Walk onto any high street and you will see the familiar signs: Starbucks, WH Smith, Boots, Argos, Tesco, as well as a myriad of other retail outlets urging hungry consumers to part with their hard-earned cash. But peeping out of the same high street are Oxfam, British Heart Foundation, Cancer Research UK and countless other charity shops.

The last decade has seen the steady rise of the charity shop. With its emphasis on recycling, Oxfam is an example of one putting its money where its mouth is and ensuring that it is truly sustainable in every sense.

Oxfam is a global humanitarian, development organisation working with others to overcome poverty and suffering. Created in 1942, it now works in almost 60 countries on a range of initiatives, from providing emergency water sources to supporting community health projects.

It opened its first shop in 1948 and now has almost 700 on high streets across the UK selling donated fashion, books, music, homeware and new ethical products, as well as a number of specialist stores including those selling bridal wear.

Oxfam’s trading division has 1,000 paid staff, supported by 22,000 volunteers. Its shops sort and sell donated items each year to raise money for Oxfam’s work with people living in poverty around the world.

Overall Oxfam manages to keep its costs very low: 83 pence of every pound goes on emergency, development and campaigning work, 10 pence is spent on running costs and support, and

7 pence is invested in generating future income.

It is, however, the support from volunteers that ensures the business is run profitably. Fee Gilfeather, Head of Marketing for Oxfam Trading, says: “Anyone can volunteer. If people are interested they should chat with the manager of their local store. We have a wide range of volunteers and are always looking for more.”

Leo James has been a volunteer for six months at his local Oxfam in West Hampstead. He says: “When I think of charity shops I think of Oxfam, and this is a charity I want to support by giving my time to it as it really does what it says.”

Oxfam’s values are also a reason why Sayyid Hussaini shops at his local store. He explains: “On a financial level it is much cheaper buying things in charity shops. But on a spiritual level I feel much better about myself, knowing that what I buy will really help disadvantaged people.”

Lawyer Vicki Prais says: “I enjoy shopping in Oxfam as I like supporting charities that work in the developing world. They usually have a great variety of products to buy. Oxfam is an ethical organisation and I very much support its philosophy.”

Oxfam is also the only major charity to operate its own textile-sorting facility, Wastesaver in Huddersfield. Launched in 1975, it was the first comprehensive waste-recycling scheme set up in Britain. In the intervening years it has continued to maximise revenue from textiles that cannot be resold in shops and thus helps minimise the amount of textiles sent to landfill.

Marketing Chief, Fee Gilfeather points out: “Wastesaver enables us to ensure that absolutely no textiles [donated to Oxfam] end up in landfill. Even if something is damaged, it can still be recycled.”

Wastesaver sorts 80 tonnes of clothing a week into approximately 100 different grades depending on garment type, condition, style and fabric. The clothing is then sold to the most suitable market via a number of different routes, including Oxfam’s high-street shops and festivals and its online shop – the UK’s first online charity shop, opened in 2007.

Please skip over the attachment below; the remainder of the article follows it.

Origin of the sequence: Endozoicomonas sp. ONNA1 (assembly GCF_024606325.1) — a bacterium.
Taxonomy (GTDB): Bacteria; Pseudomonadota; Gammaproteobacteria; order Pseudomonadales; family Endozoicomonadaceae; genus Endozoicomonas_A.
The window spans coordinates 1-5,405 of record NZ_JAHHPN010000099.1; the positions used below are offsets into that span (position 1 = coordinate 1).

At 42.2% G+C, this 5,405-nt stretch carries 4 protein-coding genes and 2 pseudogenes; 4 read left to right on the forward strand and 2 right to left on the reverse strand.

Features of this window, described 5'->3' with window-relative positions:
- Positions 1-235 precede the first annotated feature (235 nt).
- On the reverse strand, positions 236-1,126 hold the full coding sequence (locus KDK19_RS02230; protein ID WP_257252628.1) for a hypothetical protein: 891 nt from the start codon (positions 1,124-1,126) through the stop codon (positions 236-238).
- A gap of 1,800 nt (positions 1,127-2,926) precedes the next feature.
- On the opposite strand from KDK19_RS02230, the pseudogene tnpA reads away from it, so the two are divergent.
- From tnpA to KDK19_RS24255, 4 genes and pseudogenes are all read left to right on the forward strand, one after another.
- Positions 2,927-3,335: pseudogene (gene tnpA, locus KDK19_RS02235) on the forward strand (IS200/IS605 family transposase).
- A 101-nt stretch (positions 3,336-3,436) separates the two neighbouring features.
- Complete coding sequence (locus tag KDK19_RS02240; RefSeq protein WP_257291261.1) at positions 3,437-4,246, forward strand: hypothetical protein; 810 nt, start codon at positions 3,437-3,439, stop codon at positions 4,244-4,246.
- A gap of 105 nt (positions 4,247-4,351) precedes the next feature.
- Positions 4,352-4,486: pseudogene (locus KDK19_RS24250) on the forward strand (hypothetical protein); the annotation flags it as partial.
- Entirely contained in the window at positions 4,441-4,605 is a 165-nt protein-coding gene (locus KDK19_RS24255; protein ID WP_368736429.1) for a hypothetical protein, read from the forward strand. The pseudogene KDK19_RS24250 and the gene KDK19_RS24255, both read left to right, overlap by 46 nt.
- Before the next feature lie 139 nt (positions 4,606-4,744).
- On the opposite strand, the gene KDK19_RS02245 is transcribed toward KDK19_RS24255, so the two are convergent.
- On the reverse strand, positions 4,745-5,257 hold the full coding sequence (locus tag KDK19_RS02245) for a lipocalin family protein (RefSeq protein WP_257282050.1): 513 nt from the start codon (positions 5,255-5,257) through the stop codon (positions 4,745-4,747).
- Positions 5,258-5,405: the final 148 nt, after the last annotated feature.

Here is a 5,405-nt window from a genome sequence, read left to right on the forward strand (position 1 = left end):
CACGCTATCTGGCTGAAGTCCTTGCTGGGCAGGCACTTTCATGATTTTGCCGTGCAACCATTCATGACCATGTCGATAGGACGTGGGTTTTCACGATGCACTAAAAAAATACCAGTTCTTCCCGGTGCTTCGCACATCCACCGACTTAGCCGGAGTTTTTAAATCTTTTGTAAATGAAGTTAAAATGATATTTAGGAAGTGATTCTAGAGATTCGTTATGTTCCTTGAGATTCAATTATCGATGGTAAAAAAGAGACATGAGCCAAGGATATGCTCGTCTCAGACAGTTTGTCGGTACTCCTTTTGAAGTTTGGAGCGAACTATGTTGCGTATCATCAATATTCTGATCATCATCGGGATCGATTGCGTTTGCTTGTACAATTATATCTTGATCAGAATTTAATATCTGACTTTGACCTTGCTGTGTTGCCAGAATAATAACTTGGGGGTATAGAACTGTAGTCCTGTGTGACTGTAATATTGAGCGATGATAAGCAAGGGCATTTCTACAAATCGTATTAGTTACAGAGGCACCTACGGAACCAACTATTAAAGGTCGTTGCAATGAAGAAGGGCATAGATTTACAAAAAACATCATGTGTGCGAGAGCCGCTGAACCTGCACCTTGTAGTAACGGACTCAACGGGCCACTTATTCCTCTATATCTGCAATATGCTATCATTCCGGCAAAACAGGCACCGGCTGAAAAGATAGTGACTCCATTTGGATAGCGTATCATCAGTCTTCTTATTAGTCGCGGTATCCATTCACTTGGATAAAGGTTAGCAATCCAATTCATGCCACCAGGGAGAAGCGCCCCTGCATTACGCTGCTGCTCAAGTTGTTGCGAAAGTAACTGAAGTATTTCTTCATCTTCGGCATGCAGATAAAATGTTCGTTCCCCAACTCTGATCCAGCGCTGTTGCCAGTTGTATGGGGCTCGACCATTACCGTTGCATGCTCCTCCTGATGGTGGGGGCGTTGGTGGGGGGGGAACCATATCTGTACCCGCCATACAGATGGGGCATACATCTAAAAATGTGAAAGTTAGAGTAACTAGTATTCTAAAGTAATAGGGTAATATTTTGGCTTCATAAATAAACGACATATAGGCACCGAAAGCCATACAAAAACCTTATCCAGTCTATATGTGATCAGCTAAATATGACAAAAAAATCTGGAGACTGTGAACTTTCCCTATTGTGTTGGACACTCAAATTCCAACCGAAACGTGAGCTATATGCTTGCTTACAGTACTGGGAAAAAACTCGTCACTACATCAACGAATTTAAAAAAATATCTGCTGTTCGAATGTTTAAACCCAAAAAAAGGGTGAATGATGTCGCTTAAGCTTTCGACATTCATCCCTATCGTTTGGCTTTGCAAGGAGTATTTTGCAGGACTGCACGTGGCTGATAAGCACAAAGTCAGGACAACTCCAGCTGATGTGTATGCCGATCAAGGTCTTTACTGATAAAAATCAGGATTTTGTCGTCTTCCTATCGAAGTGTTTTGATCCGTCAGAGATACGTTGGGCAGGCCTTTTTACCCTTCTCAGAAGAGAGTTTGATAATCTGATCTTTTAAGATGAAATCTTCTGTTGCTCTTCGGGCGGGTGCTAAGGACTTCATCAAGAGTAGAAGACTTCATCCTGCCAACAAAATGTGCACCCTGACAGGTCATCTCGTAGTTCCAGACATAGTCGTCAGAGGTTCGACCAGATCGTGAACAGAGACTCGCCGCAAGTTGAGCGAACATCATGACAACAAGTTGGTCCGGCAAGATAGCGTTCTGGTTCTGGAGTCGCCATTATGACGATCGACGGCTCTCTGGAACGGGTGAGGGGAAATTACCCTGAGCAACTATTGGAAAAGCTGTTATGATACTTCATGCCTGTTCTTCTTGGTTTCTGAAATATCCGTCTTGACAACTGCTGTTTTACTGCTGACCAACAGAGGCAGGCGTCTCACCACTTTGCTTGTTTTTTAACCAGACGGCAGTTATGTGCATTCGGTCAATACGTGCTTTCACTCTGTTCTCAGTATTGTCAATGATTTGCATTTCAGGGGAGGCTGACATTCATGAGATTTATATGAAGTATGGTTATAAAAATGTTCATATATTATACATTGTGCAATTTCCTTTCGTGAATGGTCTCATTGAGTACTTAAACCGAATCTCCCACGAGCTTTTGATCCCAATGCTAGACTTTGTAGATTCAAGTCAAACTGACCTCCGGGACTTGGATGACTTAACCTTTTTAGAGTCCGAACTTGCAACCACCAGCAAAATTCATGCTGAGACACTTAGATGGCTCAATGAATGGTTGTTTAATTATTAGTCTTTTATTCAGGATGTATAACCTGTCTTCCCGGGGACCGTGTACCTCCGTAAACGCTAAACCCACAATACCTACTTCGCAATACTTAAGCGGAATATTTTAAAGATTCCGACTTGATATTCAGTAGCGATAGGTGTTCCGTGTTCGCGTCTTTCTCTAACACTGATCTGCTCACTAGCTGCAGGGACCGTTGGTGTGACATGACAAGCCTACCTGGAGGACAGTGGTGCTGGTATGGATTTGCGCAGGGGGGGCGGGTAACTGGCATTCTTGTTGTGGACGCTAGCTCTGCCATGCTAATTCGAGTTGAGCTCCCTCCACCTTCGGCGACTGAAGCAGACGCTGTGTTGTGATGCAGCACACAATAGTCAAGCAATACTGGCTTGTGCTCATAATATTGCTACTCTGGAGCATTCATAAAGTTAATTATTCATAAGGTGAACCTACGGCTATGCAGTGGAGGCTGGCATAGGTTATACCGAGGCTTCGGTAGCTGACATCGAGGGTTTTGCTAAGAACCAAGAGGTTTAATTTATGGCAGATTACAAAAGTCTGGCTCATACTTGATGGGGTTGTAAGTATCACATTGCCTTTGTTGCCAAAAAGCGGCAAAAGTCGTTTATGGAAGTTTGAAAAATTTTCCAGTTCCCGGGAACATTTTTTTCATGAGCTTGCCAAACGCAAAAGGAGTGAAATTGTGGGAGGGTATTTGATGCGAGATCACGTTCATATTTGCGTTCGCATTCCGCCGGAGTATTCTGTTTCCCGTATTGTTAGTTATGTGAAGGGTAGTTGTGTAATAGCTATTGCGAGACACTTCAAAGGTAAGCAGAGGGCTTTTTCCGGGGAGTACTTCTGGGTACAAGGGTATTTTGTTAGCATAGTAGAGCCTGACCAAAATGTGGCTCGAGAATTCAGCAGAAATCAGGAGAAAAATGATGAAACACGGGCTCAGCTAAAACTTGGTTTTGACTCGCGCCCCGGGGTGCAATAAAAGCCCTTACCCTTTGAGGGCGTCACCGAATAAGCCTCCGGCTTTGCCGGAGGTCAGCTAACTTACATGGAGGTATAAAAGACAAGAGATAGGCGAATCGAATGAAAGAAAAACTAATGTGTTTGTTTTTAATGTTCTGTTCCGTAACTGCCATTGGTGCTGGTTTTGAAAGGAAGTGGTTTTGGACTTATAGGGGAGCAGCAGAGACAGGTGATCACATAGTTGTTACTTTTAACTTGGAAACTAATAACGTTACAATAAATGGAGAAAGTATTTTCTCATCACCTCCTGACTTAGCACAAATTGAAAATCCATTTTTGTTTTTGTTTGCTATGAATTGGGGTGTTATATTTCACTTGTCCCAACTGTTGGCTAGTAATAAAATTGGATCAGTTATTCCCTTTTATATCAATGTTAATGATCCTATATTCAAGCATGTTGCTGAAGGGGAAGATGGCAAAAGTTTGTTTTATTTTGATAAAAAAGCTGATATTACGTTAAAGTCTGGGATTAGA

Items that are unsuitable for the UK market can be sold to designers who restyle garments and reuse fabrics, or to textile wholesalers in the UK and overseas. Items are also sold to recycling and reprocessing companies in the UK, which use them as mattress filler, carpet underlay and upholstery.

Wastesaver sells 14% of its clothing and textiles at market rate to Frip Ethique, a social enterprise in Senegal that sorts and trades second-hand clothes and sells them in the markets of Dakar. Frip Ethique was created in 2006 to provide employment for disadvantaged women and to generate a profit that could be invested in livelihood programmes run by Oxfam in West Africa. The business now employs over 40 people, and in the last financial year it made a profit of £200,000. It improves many women’s lives: they can now feed and clothe their families, send their children to school and afford medicines.

In addition to Wastesaver and Frip Ethique, Oxfam has a Book Barn in Huddersfield, where unsold books can be turned into cash. It takes in 20,000 books a day and converts them into money for worthy causes by selling them in a range of places, including eBay and Amazon.

Fee Gilfeather continues: “Oxfam is always innovating and so our future is excitingly unknown. To continue doing what we do we need donations from the public. Instead of people having things languishing in drawers, we hope that they will have a good clear-out and donate them to us. Every item donated can really make a difference by raising money for Oxfam’s work fighting poverty around the world.”

Angela Palmieri, the manager of West Hampstead Oxfam shop, adds: “I always put myself in the customers’ shoes. They clear up their homes, put their stuff in bags, and travel to bring us their unwanted goods. This takes a lot of time on their part and yet they thank us when they make their donations. But they are enabling us to do our work.”

So, the next time you pop into your local high street, rest assured that some stores really are committed to doing what they say. Oxfam is one such organisation, which makes a real and lasting difference to so many lives.

Sharon Garfinkel is the PR and Marketing Manager for The Resurgence Trust.